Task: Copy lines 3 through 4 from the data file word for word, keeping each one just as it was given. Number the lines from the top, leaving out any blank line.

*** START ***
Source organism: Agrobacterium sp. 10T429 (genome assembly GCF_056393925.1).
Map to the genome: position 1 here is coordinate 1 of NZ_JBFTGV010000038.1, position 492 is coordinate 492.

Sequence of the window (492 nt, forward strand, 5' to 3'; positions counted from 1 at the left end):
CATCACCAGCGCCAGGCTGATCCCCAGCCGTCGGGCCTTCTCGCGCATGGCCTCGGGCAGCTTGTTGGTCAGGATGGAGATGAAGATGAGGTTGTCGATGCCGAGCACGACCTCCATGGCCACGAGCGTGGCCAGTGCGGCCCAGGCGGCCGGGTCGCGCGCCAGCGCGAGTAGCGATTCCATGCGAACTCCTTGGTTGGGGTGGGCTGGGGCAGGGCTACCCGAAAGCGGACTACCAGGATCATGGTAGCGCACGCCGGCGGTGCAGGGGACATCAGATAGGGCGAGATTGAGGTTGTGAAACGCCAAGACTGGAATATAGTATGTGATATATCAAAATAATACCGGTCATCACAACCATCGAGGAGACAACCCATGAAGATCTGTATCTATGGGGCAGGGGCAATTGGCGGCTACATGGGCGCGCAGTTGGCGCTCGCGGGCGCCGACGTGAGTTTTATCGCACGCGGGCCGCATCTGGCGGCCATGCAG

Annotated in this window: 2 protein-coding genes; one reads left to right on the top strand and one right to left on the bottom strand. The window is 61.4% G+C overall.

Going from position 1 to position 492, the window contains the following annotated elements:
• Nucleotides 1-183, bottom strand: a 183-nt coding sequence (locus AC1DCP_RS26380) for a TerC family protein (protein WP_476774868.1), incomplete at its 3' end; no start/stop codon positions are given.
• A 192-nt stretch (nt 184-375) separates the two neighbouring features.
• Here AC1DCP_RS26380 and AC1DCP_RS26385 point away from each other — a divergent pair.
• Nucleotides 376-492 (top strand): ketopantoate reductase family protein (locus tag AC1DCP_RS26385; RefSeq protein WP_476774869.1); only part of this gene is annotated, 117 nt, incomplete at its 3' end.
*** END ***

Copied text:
Sequence of the window (492 nt, forward strand, 5' to 3'; positions counted from 1 at the left end):
CATCACCAGCGCCAGGCTGATCCCCAGCCGTCGGGCCTTCTCGCGCATGGCCTCGGGCAGCTTGTTGGTCAGGATGGAGATGAAGATGAGGTTGTCGATGCCGAGCACGACCTCCATGGCCACGAGCGTGGCCAGTGCGGCCCAGGCGGCCGGGTCGCGCGCCAGCGCGAGTAGCGATTCCATGCGAACTCCTTGGTTGGGGTGGGCTGGGGCAGGGCTACCCGAAAGCGGACTACCAGGATCATGGTAGCGCACGCCGGCGGTGCAGGGGACATCAGATAGGGCGAGATTGAGGTTGTGAAACGCCAAGACTGGAATATAGTATGTGATATATCAAAATAATACCGGTCATCACAACCATCGAGGAGACAACCCATGAAGATCTGTATCTATGGGGCAGGGGCAATTGGCGGCTACATGGGCGCGCAGTTGGCGCTCGCGGGCGCCGACGTGAGTTTTATCGCACGCGGGCCGCATCTGGCGGCCATGCAG